Quiche is a savory egg custard baked into a decadent pastry crust — but making one isn't quite as simple as popping it all in the oven. You must bake the empty quiche crust first — a process known as blind baking — then add the filling and bake again.
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Yes, you should cook a quiche crust before adding the filling. This technique, called "blind baking," keeps the moist filling from turning the crust soggy as it cooks.
Blind Baking a Quiche Crust
Blind baking isn't reserved exclusively for quiche: You also use this process for any sort of tart or pie that has a very wet filling that would turn an unbaked crust soggy as it cooks, or for cream pies and other varieties where the crust needs to be cooked in the oven but the filling should not be.
Le Cordon Bleu's expert chefs demonstrate the proper technique for blind baking a pastry crust: Once you've rolled out the crust and pressed it firmly into the tart/pie pan, chill it for about 15 minutes, trim off extra crust dough, then line the crust with ovenproof cling film, parchment paper or foil.
Preheat the oven to 350 to 375 degrees Fahrenheit. Fill the crust with uncooked rice, dried beans or pie weights (small metal or ceramic balls made specifically for blind baking), then slide it into the oven and bake until the edges are golden brown.
The weights keep the crust from puffing up or shrinking as it bakes. Once the crust is done, you can remove the weights, add the filling and then return your quiche to the oven for the remainder of its cook time.
Read more: 9 Things You May Not Know About Eggs
Quiche Recipe Ideas and Tips
Even if you're using an unconventional crust, like the gluten-free crust in this LIVESTRONG.com Cauliflower Crust Quiche recipe, you'll still bake the crust first. The only exception is a crustless quiche. For example, if you make this delicious quiche in portabella caps, you won't bake the mushroom caps first. Instead, the entire dish goes in the oven at once.
No matter which type of quiche you're making, place the solid filling items — like bacon crumbles or vegetables — in the bottom first, then add your egg custard filling on top.
How can you be sure your quiche is done? Common wisdom includes checking for a browned top, a fully set filling, or placing a toothpick in the middle to see if it comes out cleanly. But according to FoodSafety.gov, in order to avoid foodborne illnesses such as salmonella, you should use a food thermometer to make sure the center of the quiche is heated to a minimum of 160 F.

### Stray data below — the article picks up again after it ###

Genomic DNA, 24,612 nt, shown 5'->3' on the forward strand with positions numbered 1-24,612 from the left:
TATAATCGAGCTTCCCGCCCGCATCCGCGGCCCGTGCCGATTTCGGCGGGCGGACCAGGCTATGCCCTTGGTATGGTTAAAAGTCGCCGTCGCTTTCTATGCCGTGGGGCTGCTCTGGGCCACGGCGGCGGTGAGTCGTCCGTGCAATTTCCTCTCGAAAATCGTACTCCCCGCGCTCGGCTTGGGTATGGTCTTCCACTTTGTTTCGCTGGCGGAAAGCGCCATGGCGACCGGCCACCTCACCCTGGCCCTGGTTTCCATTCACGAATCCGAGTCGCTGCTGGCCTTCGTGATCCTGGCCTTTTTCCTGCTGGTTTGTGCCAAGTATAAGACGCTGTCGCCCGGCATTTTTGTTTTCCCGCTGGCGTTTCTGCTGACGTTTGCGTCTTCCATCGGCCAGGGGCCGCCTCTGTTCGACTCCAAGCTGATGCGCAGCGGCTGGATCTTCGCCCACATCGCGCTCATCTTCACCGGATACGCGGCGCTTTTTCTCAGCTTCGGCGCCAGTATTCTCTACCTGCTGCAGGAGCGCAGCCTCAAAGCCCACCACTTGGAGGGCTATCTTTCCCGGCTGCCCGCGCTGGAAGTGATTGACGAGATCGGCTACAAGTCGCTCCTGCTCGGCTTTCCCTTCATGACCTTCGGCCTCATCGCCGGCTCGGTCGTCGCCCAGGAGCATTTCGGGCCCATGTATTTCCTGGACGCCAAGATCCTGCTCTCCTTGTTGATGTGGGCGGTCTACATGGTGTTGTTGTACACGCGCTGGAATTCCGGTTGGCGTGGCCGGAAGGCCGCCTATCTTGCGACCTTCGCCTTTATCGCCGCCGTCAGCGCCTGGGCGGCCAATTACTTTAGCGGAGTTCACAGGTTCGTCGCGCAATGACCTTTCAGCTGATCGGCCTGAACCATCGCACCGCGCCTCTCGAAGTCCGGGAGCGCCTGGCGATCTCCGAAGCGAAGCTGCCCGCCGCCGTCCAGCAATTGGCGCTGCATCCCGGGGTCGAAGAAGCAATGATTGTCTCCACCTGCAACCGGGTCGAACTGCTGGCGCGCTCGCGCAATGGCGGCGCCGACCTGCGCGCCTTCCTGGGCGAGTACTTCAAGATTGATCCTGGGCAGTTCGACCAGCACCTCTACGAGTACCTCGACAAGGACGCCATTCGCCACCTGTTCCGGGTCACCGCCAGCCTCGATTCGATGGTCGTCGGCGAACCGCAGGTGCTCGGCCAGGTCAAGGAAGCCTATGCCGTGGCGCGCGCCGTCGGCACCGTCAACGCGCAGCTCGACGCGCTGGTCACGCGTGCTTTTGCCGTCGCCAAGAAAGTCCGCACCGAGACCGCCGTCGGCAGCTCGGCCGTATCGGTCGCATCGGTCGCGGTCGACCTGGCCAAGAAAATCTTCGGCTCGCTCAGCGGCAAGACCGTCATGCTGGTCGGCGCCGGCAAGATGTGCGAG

Read more: A Substitute for Heavy Cream in Quiche
Got leftovers? FoodSafety.gov says your cooked quiche will keep for three to five days in the refrigerator, or for two to three months in the freezer.
Food Safety in Egg Dishes
If you haven't been using a food thermometer for your quiche, the authors of a September 2016 issue of the journal Foods offer some hope. They analyzed 226 different egg dish recipes from cookbook, magazine and website sources, and noted that although very few of them noted internal temperature as a way of measuring doneness, most of the recipes still produced food-safe products that exceeded the recommended internal temperature.
However, there were a few recipes that didn't exceed that temperature — and every oven and recipe work differently. And as the U.S. National Library of Medicine notes, although most people recover from salmonella infections in about a week without treatment, it can be worse in older adults, infants and people with chronic health problems — and if the salmonella infection reaches your bloodstream, you could be in serious trouble.
Bottom line: It's well worth making a modest investment in a food thermometer to avoid a "one in a million" case of food poisoning that could cause problems for you or your loved ones.
- ChooseMyPlate.gov: "Herbed Spinach Quiche Portabella Caps"
- FoodSafety.gov: "Safe Minimum Cooking Temperatures Charts"
- Foods: "Food Safety: Recommendations for Determining Doneness in Consumer Egg Dish Recipes and Measurement of Endpoint Temperatures When Recipes Are Followed"
- U.S. National Library of Medicine: "Salmonella Infections"
- FoodSafety.gov: "Cold Food Storage Chart"
- Le Cordon Bleu: "French French Pâtisserie Technique: Lining a Tart Pan and Blind Baking"